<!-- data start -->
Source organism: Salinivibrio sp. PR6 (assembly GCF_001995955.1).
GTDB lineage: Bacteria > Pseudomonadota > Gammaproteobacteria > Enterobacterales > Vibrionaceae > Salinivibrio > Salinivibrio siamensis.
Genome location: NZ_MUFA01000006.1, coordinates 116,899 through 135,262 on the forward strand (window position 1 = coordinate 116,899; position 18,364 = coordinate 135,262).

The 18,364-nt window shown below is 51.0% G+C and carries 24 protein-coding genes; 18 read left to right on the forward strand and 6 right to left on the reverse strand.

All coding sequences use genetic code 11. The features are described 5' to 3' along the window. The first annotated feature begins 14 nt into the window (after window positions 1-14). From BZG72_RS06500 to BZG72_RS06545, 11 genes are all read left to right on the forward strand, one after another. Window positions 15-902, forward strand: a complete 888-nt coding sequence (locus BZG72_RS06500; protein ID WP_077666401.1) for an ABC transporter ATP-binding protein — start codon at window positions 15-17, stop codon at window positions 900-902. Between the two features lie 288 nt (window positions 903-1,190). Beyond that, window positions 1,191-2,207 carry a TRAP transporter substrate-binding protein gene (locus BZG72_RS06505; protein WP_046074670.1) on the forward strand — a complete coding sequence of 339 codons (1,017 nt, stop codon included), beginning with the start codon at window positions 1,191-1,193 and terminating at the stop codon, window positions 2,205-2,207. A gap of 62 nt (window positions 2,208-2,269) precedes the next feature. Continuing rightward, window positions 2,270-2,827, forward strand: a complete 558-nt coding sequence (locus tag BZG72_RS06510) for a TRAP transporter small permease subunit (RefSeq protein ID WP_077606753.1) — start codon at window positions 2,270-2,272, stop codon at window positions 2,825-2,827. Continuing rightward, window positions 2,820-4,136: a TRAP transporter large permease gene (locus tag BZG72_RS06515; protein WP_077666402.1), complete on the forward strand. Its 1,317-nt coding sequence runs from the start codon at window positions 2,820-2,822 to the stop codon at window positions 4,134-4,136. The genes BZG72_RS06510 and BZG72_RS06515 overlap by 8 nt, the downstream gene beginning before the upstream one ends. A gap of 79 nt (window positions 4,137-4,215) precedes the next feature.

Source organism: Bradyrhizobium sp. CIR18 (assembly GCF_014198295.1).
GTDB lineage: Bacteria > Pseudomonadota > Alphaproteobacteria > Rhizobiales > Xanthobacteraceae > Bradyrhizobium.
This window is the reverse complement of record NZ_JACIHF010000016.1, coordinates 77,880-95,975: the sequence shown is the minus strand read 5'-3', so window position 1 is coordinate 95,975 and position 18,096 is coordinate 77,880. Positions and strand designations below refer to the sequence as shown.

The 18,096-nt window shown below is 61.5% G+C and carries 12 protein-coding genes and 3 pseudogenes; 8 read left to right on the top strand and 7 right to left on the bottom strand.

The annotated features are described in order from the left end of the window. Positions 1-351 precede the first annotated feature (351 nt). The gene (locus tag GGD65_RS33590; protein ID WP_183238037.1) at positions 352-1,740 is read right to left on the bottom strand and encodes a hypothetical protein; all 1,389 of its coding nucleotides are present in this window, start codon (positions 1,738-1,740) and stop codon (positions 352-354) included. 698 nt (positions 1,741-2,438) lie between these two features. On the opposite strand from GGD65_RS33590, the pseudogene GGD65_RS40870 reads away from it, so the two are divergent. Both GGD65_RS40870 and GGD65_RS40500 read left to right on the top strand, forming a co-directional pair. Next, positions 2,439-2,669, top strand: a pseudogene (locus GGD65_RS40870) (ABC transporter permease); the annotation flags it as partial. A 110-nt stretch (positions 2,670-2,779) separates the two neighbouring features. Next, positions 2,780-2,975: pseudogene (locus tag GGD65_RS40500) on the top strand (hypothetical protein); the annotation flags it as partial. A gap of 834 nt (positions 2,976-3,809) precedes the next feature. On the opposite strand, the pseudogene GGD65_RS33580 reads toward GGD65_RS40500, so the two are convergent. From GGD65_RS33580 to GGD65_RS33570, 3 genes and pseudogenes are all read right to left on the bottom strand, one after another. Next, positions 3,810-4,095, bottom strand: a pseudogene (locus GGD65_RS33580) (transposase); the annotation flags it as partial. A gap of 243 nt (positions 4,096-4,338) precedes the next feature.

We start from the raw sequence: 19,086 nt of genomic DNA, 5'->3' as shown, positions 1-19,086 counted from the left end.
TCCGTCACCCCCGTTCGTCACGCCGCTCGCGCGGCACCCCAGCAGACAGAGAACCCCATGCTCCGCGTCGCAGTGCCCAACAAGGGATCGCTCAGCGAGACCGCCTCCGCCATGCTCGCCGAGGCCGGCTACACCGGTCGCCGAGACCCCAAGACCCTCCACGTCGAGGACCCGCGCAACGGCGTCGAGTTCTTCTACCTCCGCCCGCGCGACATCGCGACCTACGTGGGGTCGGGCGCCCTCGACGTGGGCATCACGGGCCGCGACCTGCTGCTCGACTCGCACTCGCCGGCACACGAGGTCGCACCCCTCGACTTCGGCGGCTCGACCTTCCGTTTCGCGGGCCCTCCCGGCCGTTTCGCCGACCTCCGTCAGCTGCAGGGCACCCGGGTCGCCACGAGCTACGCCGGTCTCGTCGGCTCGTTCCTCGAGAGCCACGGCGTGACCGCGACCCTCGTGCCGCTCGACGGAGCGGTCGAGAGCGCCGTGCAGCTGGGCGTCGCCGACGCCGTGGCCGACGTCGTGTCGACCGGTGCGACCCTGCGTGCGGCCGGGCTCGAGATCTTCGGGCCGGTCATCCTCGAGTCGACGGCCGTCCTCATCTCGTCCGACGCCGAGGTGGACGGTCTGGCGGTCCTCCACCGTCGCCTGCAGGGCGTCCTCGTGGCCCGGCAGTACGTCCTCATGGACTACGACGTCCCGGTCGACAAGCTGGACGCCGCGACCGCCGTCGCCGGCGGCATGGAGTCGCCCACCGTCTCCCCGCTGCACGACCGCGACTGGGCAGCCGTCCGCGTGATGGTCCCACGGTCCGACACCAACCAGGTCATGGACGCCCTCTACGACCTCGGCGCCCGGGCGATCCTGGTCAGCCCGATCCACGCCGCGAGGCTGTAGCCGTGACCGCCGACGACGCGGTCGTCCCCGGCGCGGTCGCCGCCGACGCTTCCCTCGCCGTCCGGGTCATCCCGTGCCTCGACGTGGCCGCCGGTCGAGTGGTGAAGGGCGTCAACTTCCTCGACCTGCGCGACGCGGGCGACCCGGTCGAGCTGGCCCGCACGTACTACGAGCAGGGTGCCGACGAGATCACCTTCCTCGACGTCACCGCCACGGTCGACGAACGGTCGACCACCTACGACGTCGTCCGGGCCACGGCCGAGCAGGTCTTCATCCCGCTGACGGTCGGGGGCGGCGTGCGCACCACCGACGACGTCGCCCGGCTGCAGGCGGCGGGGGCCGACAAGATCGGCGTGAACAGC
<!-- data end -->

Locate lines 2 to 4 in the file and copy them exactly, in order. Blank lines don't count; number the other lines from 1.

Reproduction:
GTDB lineage: Bacteria > Pseudomonadota > Gammaproteobacteria > Enterobacterales > Vibrionaceae > Salinivibrio > Salinivibrio siamensis.
Genome location: NZ_MUFA01000006.1, coordinates 116,899 through 135,262 on the forward strand (window position 1 = coordinate 116,899; position 18,364 = coordinate 135,262).

The 18,364-nt window shown below is 51.0% G+C and carries 24 protein-coding genes; 18 read left to right on the forward strand and 6 right to left on the reverse strand.